Building a Multilevel Deck

Decks are a perfect area for outdoor entertaining and outdoor relaxing. The style of deck you choose to build determines how you use your deck, as well as how you build it. Although similar in appearance, different decks can require different construction techniques.

Out Installation Services Associates built this Multilevel deck and documented the steps taken in order to help you build your own outdoor living area.


1. Siding was removed and ledger boards attached to the house. The ledger boards establish the upper-deck level that will be 28 feet long by 15 feet wide. This upper level fits into an inner corner of the house. Batterboards and mason's string lines were used to locate footing positions for both levels of the deck.

Approximate time for a novice (with a helper) to lay out footing locations for this deck: 15-17 hours, which includes removing siding and attaching the ledger.


2. Thirteen 12-inch-diameter footing holes were dug. Each hole is 48 inches deep to get below the local frost line. The bottoms of the holes didn't need flaring, but tube forms were required. Concrete was delivered by truck and pumped through a hose to each footing location. Post anchors for 6x6 posts were attached to the footings after the concrete cured for 48 hours. Large footings and posts allowed for the fewest number possible for a multilevel deck of this size.


3. 6x6 POSTS were installed and temporarily braced in position. A water level was used to establish post heights for each level. Posts were then trimmed at the correct height. Beams made from doubled 2x12s will sit on the posts. Joists will be cantilevered over beams on both deck levels. The lower deck level is 28 feet by 16 feet.


4. Beams were built in place and attached to the post tops with adjustable post caps. The long beams were made longer than required and will be trimmed flush with the rim joists after the joists are installed. The short beam supports the upper-deck level joists that attach at the patio door bay. The bay framing isn't strong enough to anchor a standard ledger board. Beams were covered with self-sealing membrane for extra moisture protection.


5. A ledger for the lower-deck level was attached to the posts beneath the middle beam. The ledger sits in notches cut in the posts. Then a 2x12 header joist and rim joists were installed for both deck levels. Forty-five degree corners were made on the lower level where stairs to ground level will be built. Beam ends were trimmed flush with the rim joists. The inner 2x12 joists were attached with blocking in the middle of the joist spans on both levels.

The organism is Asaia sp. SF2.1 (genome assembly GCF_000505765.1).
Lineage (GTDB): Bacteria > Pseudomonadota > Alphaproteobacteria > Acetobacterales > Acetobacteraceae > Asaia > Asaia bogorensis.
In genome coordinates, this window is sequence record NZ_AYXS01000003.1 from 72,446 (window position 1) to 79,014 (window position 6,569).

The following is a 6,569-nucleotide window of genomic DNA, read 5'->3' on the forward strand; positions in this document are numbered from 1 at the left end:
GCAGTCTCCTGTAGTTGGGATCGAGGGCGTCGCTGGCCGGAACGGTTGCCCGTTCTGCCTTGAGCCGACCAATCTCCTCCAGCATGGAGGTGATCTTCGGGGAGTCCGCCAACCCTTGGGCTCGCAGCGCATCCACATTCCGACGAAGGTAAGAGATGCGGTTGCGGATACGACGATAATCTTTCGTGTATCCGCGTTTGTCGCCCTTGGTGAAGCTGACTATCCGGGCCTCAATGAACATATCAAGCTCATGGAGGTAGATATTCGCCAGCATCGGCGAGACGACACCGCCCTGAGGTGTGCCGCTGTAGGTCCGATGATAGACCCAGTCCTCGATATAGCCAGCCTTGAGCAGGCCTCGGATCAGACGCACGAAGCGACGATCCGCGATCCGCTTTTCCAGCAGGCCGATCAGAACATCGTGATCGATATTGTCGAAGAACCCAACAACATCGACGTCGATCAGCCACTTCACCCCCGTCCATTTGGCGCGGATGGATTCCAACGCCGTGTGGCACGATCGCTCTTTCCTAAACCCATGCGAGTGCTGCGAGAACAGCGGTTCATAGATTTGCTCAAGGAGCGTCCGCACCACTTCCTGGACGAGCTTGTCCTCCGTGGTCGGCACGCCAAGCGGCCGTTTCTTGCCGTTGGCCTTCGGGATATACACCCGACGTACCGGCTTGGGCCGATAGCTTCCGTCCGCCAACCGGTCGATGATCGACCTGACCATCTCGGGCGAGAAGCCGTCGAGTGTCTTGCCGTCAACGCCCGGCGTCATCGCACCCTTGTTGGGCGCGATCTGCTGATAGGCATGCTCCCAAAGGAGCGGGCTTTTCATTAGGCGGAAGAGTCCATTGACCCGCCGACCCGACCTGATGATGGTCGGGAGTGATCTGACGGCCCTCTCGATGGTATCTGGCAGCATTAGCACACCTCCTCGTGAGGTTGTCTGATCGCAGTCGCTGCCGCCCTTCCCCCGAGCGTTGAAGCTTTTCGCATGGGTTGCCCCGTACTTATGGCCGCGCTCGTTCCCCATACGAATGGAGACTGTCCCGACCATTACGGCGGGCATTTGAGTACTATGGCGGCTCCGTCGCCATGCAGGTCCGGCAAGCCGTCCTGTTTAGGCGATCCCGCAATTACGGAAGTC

6. 5/4x6 decking was installed perpendicular to the joists on the upper level. Decking was installed at opposite diagonals on the lower level. Deck screws were used to fasten the decking. The different decking patterns provide visual texture and separate the two levels. A double joist was installed at the center of the lower level to properly support the decking.



7. Locations were established for 8-inch-diameter footings at the bottom ends of the stairs. One side of each stair run rests on a preexisting concrete slab. Only one additional footing was necessary for each stair run. Stair runs were calculated and stringers made, and the stairs were built. Each stair run ends on a low-level deck platform. A simple box stair connects the two deck levels. The levels could be farther apart and connected by longer stair runs.

Approximate time (not including the low-level platforms)


8. Railing post locations were calculated and the posts installed. Posts were notched and attached to the outside of the perimeter framing and the stringers. Coated metal tubes are used as balusters for this railing.



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